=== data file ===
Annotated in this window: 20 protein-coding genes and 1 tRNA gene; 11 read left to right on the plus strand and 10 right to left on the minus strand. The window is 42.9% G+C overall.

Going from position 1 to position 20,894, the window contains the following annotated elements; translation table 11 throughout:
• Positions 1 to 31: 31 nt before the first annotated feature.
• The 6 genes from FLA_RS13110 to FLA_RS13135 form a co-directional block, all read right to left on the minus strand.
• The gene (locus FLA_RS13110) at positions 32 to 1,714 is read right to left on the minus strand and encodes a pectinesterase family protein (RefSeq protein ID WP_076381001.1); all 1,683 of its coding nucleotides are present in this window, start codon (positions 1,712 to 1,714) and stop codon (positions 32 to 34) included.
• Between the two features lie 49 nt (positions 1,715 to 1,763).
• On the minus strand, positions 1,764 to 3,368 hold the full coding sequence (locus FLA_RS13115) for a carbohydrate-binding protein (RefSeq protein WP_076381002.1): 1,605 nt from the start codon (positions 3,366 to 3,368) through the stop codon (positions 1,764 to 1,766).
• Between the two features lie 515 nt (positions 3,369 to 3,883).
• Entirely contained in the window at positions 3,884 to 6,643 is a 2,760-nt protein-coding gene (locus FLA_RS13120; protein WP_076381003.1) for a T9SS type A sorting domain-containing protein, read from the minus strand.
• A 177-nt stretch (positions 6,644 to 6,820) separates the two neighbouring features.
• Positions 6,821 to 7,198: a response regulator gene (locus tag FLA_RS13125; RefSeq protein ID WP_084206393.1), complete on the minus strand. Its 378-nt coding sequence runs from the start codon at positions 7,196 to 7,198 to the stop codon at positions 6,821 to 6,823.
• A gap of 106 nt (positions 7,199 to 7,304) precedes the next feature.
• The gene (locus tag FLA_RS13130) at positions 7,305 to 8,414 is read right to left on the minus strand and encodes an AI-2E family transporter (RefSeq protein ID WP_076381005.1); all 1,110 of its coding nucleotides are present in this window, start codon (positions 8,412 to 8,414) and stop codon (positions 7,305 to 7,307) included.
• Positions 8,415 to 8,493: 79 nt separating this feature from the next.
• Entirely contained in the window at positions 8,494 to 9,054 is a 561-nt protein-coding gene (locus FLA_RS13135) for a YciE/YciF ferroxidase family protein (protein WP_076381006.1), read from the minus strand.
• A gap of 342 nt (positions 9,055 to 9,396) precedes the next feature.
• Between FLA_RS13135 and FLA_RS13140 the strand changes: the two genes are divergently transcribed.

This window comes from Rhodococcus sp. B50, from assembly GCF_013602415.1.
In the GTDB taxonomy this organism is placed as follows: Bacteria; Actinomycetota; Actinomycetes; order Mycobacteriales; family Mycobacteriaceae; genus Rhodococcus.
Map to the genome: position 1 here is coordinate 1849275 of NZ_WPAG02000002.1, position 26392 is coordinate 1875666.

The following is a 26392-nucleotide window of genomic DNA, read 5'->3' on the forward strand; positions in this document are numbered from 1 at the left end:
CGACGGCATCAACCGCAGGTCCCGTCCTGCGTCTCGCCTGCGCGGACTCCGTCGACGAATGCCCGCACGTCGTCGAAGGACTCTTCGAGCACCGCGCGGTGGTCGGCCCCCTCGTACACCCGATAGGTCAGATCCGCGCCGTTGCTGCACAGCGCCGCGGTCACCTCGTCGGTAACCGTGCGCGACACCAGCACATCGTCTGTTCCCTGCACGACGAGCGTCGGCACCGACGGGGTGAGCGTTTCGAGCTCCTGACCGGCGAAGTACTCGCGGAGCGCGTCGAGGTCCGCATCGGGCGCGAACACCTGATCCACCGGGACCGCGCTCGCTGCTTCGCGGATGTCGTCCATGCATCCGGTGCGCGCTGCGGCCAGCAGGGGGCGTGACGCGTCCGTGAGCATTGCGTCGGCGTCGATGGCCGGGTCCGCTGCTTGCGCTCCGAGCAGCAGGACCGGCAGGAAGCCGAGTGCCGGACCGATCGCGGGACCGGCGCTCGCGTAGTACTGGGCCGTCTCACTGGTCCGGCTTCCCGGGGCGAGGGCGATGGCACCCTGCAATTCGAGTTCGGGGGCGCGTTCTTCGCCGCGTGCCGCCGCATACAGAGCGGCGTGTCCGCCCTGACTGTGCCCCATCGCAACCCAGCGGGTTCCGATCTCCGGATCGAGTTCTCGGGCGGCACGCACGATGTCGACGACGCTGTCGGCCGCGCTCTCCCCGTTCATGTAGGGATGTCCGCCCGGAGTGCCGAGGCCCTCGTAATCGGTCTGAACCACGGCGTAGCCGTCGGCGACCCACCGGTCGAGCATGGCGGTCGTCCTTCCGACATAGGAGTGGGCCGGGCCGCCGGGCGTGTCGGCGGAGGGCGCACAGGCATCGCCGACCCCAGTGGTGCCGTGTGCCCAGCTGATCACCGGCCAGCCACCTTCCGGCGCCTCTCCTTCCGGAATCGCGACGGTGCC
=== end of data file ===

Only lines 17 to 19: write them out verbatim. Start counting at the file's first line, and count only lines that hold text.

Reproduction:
• Between FLA_RS13135 and FLA_RS13140 the strand changes: the two genes are divergently transcribed.

This window comes from Rhodococcus sp. B50, from assembly GCF_013602415.1.
In the GTDB taxonomy this organism is placed as follows: Bacteria; Actinomycetota; Actinomycetes; order Mycobacteriales; family Mycobacteriaceae; genus Rhodococcus.